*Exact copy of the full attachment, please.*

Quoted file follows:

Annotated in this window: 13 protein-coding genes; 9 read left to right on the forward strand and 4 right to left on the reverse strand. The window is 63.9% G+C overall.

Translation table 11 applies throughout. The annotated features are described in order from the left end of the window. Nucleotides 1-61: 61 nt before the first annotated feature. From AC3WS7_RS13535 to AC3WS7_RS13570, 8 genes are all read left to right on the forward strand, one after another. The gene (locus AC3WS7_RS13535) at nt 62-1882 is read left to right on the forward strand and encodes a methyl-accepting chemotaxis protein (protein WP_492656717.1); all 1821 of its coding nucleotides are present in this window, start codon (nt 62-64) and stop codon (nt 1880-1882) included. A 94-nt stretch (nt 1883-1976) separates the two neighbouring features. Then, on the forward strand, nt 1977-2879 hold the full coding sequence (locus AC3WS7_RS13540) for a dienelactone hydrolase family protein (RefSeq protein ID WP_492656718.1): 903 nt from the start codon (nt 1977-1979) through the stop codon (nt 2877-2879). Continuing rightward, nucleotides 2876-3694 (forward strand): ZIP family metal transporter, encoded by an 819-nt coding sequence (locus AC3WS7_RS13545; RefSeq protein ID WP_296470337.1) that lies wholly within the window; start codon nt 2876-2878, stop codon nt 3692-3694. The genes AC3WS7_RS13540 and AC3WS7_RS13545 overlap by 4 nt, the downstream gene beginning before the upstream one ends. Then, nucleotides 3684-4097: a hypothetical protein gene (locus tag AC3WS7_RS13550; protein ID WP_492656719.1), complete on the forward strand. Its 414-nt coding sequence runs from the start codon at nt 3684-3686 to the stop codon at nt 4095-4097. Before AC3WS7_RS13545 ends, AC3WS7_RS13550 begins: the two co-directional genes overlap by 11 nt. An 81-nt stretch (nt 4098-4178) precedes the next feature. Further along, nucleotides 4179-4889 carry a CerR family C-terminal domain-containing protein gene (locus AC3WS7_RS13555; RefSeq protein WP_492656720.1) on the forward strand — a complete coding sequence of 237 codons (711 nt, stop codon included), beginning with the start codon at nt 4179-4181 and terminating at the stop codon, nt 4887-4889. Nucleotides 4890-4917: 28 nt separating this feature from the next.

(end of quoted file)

Annotated in this window: 13 protein-coding genes; 9 read left to right on the forward strand and 4 right to left on the reverse strand. The window is 63.9% G+C overall.

Translation table 11 applies throughout. The annotated features are described in order from the left end of the window. Nucleotides 1-61: 61 nt before the first annotated feature. From AC3WS7_RS13535 to AC3WS7_RS13570, 8 genes are all read left to right on the forward strand, one after another. The gene (locus AC3WS7_RS13535) at nt 62-1882 is read left to right on the forward strand and encodes a methyl-accepting chemotaxis protein (protein WP_492656717.1); all 1821 of its coding nucleotides are present in this window, start codon (nt 62-64) and stop codon (nt 1880-1882) included. A 94-nt stretch (nt 1883-1976) separates the two neighbouring features. Then, on the forward strand, nt 1977-2879 hold the full coding sequence (locus AC3WS7_RS13540) for a dienelactone hydrolase family protein (RefSeq protein ID WP_492656718.1): 903 nt from the start codon (nt 1977-1979) through the stop codon (nt 2877-2879). Continuing rightward, nucleotides 2876-3694 (forward strand): ZIP family metal transporter, encoded by an 819-nt coding sequence (locus AC3WS7_RS13545; RefSeq protein ID WP_296470337.1) that lies wholly within the window; start codon nt 2876-2878, stop codon nt 3692-3694. The genes AC3WS7_RS13540 and AC3WS7_RS13545 overlap by 4 nt, the downstream gene beginning before the upstream one ends. Then, nucleotides 3684-4097: a hypothetical protein gene (locus tag AC3WS7_RS13550; protein ID WP_492656719.1), complete on the forward strand. Its 414-nt coding sequence runs from the start codon at nt 3684-3686 to the stop codon at nt 4095-4097. Before AC3WS7_RS13545 ends, AC3WS7_RS13550 begins: the two co-directional genes overlap by 11 nt. An 81-nt stretch (nt 4098-4178) precedes the next feature. Further along, nucleotides 4179-4889 carry a CerR family C-terminal domain-containing protein gene (locus AC3WS7_RS13555; RefSeq protein WP_492656720.1) on the forward strand — a complete coding sequence of 237 codons (711 nt, stop codon included), beginning with the start codon at nt 4179-4181 and terminating at the stop codon, nt 4887-4889. Nucleotides 4890-4917: 28 nt separating this feature from the next.